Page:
Who’s conning whom?

There’s a particular type of lawyer who probably views him or herself as a good debater, when in fact, what the lawyer is good at is browbeating, especially when the lawyer hasn’t a good argument to make either for the cause or against the opposition. This is where I would place the comment made by a wine bulletin board moderator when he called blind tasting wine evaluations a “con job.”

To be more precise, he called it the “biggest con job in wine evaluation.” He claims that evaluating wine blind produces “aberrant results,” which of course is the exact reason that blind evaluation is important: it humbles those who think they know and it catapults those who think they don’t. In other words, blind wine evaluation levels the playing field.

Does anyone know a lawyer who likes a level playing field?

There are two types of blind wine analysis. Single blind means that the tasters know one or more of the wine’s classification (grape variety, region, vintage, etc.) but they never get to know the producer until after their analysis; double blind means the tasters are supposed to know nothing about the wine.

The “con job,” in these blind evaluations is that trained tasters should be able to tell a few basic things about the wine, plus its technical faults or attributes. More important, tasters should be free to evaluate the wine on its merits, without the benefit of having information essential to determining something like age-ability, which was the subject of the bulletin board discussion that prompted the con job quote.

I’ve put the link below for you to read the discussion, so I’m not going to go over it here, except to say that when you do set out to read it, be warned that there is a British poster who can’t seem to say anything in ten words when there’s a whole dictionary from which to choose. I have no idea what his point is, since he lost me in his rhetoric.

The specious claim that blind evaluation is an overall con job is joined by the claim that after evaluating a wine on its merits, knowing the producer establishes a more accurate assessment of the wine’s aging potential. I agree. Knowing the producer makes it easy to assess the wine’s aging potential, but what does that have to do with evaluating the wine?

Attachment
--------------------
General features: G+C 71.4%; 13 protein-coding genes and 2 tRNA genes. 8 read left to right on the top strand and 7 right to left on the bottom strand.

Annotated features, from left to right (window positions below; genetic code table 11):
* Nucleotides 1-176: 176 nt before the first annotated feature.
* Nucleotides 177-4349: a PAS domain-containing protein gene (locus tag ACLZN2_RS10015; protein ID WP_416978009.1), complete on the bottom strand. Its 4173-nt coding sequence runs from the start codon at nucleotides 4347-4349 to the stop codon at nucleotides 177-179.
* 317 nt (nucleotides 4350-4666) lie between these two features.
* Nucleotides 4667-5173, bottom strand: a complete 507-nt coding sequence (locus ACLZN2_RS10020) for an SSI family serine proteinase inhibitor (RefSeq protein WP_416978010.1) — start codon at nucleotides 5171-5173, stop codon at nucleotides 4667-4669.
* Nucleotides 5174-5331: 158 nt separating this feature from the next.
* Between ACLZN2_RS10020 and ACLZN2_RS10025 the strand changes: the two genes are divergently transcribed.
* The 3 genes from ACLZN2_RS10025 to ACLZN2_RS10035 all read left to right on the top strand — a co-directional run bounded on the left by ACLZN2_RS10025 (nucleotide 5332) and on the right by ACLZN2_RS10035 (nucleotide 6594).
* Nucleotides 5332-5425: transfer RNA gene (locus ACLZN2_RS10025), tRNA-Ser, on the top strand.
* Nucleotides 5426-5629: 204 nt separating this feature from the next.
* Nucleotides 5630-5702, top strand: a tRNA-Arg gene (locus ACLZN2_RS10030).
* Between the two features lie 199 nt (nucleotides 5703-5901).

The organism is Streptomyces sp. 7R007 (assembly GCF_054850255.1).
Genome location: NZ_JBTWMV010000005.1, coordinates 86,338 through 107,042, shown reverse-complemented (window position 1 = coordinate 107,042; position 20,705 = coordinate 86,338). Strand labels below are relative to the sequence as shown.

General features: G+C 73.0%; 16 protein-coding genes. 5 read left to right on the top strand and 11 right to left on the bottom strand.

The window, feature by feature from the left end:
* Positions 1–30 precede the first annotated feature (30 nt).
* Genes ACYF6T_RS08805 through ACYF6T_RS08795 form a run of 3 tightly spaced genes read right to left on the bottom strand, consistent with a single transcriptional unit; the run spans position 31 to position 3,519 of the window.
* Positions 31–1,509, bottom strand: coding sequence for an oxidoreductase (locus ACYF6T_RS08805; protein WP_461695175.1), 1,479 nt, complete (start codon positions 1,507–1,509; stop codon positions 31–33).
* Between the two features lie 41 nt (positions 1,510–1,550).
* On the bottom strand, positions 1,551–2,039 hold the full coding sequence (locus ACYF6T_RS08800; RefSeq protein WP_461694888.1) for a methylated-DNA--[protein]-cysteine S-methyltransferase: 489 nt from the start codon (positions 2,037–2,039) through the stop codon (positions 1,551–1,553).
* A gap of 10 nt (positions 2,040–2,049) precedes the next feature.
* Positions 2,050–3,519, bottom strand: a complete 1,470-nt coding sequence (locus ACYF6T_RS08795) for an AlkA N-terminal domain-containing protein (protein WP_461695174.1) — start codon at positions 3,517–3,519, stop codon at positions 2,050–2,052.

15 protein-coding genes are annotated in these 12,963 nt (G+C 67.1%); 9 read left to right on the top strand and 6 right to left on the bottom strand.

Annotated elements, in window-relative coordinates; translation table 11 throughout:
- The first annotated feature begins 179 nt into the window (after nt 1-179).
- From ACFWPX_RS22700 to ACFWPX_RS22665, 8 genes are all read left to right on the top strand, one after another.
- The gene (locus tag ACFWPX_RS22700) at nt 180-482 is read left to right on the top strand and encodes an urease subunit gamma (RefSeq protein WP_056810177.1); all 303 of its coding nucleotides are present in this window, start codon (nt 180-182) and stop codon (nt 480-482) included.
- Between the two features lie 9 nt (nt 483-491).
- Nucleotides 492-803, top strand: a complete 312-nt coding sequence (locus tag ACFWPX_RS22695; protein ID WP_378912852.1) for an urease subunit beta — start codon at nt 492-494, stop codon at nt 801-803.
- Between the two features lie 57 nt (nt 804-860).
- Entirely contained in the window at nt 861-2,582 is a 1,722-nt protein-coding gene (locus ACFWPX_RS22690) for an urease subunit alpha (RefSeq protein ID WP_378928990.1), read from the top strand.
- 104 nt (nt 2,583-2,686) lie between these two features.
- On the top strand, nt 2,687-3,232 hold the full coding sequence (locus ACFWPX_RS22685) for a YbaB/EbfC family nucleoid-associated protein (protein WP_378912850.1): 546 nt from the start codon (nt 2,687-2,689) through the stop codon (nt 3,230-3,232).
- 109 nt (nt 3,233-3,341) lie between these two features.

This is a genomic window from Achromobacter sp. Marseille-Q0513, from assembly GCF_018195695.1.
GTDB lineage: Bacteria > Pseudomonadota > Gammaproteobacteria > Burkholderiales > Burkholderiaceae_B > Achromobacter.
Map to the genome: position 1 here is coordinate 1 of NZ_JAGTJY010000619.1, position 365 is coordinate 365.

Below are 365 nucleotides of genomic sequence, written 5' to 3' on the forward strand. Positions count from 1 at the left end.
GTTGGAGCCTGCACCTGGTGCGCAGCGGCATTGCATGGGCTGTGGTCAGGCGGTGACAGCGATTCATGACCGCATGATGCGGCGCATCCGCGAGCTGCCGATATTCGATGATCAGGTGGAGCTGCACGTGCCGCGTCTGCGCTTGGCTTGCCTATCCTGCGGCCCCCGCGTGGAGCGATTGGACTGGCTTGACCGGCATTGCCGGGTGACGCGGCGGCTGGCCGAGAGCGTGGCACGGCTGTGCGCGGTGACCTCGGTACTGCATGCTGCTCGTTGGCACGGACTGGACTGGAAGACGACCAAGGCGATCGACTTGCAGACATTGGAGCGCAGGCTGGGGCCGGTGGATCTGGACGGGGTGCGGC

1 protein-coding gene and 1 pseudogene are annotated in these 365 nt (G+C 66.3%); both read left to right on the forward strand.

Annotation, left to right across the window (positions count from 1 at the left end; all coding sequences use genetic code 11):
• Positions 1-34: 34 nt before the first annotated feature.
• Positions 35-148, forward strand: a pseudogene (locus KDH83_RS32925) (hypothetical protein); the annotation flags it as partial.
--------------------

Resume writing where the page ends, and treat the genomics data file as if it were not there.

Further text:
Once you know the producer, must you be a professional to guess how long the wine might live? Talk about promoting a con job!

In my view, a blind evaluation takes the chance that the taster will be wrong; trained tasters have a better shot at being right much of the time but, contrary to what some may think of themselves, because humans are infallible, they won’t always be right, and since taste is affected by all sorts of external things, they won’t be consistent either.

Making claims about a wine when the taster knows all there is to know about it, including the producer, may make the taster seem more accurate and it may even make the taster seem more knowledgeable, but what is its purpose?

The problem with all but one of the posters in that particular discussion is that they don’t seem to understand the role of a wine critic. If there is a con job, it would be in critics claiming that their evaluations focus on the wine–they focus on their subjective opinion of the wine; a little help from knowing the label doesn’t hurt!

Then again, why believe me? I could be Svengali disguised as an uninterested blogger evaluating wine critics with objectivity…

Blind or no-blind

Copyright Thomas Pellechia
March 2008. All rights reserved.

2 Responses to “Who’s conning whom?”

  1. winophite says:

    I know this is kind of a delayed comment but it’s been a busy week! As a novice, not professional, my thoughts on tastings are two fold. On one hand the pros, and the other, the casual drinker.
    In the beginning,(where I’m at and will be for a long time still) a single blind is best. Knowing the grape so as to learn and associate the specific tastes attributed to the varietal. Then later, a double blind, done for fun, to see if I’m actually getting a grip on identifying the grape.
    Those folks who do this professionally probably need to know the info on the label since they are making recomendations to us novices on what they “subjectively” call good or great and what one can expect. If however several professionals want some fun or to try to one-up each other they should do doubles, with an odd ball or two thrown in to see who gets stumped!
    I know wine is BIG business, but if ypou ask me the real purpose is for pleasure of the imbiber. WP

  2. Thomas says:

    The operative word is “subjective.”

    I don’t have as much confidence in critics as you do. In fact, it matters nothing to me what someone else thinks of a wine. On the other hand, it matters greatly to me whether or not a wine is faulty.

    Knowing the label, or knowing almost anything about a wine, before you judge it is bound to allow faulty wines slip through the cracks, because knowing anything about the wine removes the possibility for objectivity, which psychologically sets us up to let things get by.

    More precisely, by knowing the label and the producer’s track record, what makes the critic’s promise of the wine’s aging potential any less a con job than a blind taster making the same claim? Seems the blind taster takes a risk while the critic goes on past and present information.

    The whole problem with these discussions is in that operative word, “subjectively.” There’s a school of thinking that holds wine ratings are scientific and objective. I don’t attend classes in that school… 😉